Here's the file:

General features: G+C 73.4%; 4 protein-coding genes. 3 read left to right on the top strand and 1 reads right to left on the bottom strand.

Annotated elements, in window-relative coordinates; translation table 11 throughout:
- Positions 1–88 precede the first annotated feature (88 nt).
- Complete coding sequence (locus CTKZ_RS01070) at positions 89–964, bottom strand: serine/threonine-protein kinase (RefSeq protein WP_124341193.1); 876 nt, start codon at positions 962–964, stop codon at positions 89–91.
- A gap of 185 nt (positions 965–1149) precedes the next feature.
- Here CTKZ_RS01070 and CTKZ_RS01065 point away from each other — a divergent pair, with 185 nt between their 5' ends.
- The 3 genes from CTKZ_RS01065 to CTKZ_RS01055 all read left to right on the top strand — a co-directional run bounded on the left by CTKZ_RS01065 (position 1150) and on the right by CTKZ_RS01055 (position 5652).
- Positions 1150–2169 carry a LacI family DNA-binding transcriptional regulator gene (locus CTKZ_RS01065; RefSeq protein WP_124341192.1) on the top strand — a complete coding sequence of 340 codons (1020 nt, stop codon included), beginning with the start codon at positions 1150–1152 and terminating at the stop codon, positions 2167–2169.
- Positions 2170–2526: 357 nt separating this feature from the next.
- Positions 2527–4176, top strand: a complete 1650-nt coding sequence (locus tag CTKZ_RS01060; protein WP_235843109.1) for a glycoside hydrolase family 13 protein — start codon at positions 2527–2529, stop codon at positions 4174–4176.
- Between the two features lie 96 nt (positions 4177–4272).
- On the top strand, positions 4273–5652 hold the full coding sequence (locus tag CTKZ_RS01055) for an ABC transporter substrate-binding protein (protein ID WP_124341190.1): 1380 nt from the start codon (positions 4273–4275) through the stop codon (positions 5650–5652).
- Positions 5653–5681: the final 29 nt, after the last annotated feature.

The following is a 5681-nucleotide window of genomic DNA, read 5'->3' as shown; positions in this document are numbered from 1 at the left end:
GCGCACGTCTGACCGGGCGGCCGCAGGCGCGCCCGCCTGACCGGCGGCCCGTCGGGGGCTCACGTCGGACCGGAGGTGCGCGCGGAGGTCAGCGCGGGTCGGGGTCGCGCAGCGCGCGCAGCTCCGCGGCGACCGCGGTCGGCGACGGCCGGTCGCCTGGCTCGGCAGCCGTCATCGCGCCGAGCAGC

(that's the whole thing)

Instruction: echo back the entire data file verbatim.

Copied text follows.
General features: G+C 73.4%; 4 protein-coding genes. 3 read left to right on the top strand and 1 reads right to left on the bottom strand.

Annotated elements, in window-relative coordinates; translation table 11 throughout:
- Positions 1–88 precede the first annotated feature (88 nt).
- Complete coding sequence (locus CTKZ_RS01070) at positions 89–964, bottom strand: serine/threonine-protein kinase (RefSeq protein WP_124341193.1); 876 nt, start codon at positions 962–964, stop codon at positions 89–91.
- A gap of 185 nt (positions 965–1149) precedes the next feature.
- Here CTKZ_RS01070 and CTKZ_RS01065 point away from each other — a divergent pair, with 185 nt between their 5' ends.
- The 3 genes from CTKZ_RS01065 to CTKZ_RS01055 all read left to right on the top strand — a co-directional run bounded on the left by CTKZ_RS01065 (position 1150) and on the right by CTKZ_RS01055 (position 5652).
- Positions 1150–2169 carry a LacI family DNA-binding transcriptional regulator gene (locus CTKZ_RS01065; RefSeq protein WP_124341192.1) on the top strand — a complete coding sequence of 340 codons (1020 nt, stop codon included), beginning with the start codon at positions 1150–1152 and terminating at the stop codon, positions 2167–2169.
- Positions 2170–2526: 357 nt separating this feature from the next.
- Positions 2527–4176, top strand: a complete 1650-nt coding sequence (locus tag CTKZ_RS01060; protein WP_235843109.1) for a glycoside hydrolase family 13 protein — start codon at positions 2527–2529, stop codon at positions 4174–4176.
- Between the two features lie 96 nt (positions 4177–4272).
- On the top strand, positions 4273–5652 hold the full coding sequence (locus tag CTKZ_RS01055) for an ABC transporter substrate-binding protein (protein ID WP_124341190.1): 1380 nt from the start codon (positions 4273–4275) through the stop codon (positions 5650–5652).
- Positions 5653–5681: the final 29 nt, after the last annotated feature.

The following is a 5681-nucleotide window of genomic DNA, read 5'->3' as shown; positions in this document are numbered from 1 at the left end:
GCGCACGTCTGACCGGGCGGCCGCAGGCGCGCCCGCCTGACCGGCGGCCCGTCGGGGGCTCACGTCGGACCGGAGGTGCGCGCGGAGGTCAGCGCGGGTCGGGGTCGCGCAGCGCGCGCAGCTCCGCGGCGACCGCGGTCGGCGACGGCCGGTCGCCTGGCTCGGCAGCCGTCATCGCGCCGAGCAGC